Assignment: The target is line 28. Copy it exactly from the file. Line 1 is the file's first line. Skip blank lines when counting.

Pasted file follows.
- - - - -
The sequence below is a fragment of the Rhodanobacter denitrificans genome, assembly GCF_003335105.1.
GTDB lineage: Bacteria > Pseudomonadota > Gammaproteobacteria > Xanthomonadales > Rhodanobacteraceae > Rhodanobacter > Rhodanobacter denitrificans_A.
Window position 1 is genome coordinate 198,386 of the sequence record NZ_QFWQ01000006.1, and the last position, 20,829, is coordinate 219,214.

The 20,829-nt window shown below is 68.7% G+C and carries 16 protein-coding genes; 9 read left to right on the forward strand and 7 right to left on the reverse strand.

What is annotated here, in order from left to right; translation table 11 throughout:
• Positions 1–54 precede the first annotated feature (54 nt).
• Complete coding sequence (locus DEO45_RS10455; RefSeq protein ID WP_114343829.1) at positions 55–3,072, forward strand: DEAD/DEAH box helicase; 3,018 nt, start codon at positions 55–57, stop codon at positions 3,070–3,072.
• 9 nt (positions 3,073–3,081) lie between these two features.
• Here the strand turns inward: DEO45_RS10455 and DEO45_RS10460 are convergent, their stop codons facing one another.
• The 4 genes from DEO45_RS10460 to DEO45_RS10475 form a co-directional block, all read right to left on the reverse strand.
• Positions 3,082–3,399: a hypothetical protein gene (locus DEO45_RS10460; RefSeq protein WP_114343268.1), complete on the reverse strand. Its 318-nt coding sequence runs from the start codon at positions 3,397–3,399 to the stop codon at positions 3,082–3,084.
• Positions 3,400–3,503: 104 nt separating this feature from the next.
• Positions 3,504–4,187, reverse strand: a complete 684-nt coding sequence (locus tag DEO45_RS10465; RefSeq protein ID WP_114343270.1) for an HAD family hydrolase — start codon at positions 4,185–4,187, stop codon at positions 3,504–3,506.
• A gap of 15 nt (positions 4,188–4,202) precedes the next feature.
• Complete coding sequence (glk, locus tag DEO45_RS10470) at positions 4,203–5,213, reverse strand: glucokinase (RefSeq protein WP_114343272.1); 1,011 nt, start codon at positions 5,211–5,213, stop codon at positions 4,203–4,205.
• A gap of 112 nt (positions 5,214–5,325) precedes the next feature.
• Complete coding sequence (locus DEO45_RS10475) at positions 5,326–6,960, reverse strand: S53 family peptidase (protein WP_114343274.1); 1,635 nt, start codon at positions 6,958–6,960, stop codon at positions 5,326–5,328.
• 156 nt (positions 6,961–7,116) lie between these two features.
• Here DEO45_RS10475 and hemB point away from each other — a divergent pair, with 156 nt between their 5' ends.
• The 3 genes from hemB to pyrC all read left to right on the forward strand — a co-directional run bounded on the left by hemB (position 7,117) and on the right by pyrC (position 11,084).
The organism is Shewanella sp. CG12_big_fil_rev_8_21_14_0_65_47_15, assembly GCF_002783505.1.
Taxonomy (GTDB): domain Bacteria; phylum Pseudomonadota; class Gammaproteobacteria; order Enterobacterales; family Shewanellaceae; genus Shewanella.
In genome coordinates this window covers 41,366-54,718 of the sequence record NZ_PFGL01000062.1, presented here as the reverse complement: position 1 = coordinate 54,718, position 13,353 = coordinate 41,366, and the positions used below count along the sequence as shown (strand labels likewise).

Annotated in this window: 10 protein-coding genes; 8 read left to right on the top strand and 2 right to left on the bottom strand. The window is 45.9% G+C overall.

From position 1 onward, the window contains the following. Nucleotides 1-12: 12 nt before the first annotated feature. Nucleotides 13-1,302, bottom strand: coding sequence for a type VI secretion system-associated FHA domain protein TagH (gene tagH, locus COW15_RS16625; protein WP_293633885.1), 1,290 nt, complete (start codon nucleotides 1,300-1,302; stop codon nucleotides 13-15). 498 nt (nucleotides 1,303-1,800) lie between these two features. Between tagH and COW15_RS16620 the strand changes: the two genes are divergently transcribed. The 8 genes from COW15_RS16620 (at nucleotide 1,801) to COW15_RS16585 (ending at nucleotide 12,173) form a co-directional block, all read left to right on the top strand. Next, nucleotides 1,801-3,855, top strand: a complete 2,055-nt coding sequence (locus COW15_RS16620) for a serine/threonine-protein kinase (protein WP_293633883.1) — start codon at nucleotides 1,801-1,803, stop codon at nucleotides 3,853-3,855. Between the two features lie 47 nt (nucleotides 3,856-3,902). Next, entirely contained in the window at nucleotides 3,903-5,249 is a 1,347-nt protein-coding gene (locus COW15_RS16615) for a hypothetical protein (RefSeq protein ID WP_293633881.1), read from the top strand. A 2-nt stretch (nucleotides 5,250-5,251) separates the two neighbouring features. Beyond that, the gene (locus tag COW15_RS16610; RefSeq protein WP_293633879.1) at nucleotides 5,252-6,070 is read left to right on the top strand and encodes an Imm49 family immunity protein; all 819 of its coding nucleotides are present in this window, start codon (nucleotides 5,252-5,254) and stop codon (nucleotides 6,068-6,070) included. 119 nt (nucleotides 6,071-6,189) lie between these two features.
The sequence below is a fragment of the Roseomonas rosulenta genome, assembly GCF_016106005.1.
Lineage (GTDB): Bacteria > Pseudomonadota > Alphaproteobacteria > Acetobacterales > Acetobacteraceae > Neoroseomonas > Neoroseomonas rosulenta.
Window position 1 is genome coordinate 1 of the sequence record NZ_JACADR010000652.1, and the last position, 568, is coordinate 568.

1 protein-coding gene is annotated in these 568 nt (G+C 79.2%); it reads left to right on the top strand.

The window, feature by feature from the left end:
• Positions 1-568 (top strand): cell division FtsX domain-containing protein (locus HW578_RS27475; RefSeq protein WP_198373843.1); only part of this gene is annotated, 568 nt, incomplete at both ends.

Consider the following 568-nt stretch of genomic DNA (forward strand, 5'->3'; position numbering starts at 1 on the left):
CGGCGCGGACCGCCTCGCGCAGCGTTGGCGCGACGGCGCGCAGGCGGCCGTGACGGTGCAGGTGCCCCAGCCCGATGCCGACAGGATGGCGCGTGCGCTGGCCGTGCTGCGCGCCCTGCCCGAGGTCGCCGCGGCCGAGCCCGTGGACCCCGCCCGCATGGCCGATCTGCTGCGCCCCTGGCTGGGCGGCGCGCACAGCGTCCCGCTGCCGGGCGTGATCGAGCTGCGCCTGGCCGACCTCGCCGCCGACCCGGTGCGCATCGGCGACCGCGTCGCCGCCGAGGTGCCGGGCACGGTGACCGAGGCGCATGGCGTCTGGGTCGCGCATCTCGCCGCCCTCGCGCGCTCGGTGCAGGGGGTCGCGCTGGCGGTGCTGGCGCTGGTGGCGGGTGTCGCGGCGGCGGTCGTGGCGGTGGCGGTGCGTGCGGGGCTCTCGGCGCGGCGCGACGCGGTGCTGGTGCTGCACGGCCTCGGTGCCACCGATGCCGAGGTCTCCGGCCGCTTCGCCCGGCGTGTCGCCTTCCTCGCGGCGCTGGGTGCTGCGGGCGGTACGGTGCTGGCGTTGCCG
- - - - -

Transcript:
Window position 1 is genome coordinate 1 of the sequence record NZ_JACADR010000652.1, and the last position, 568, is coordinate 568.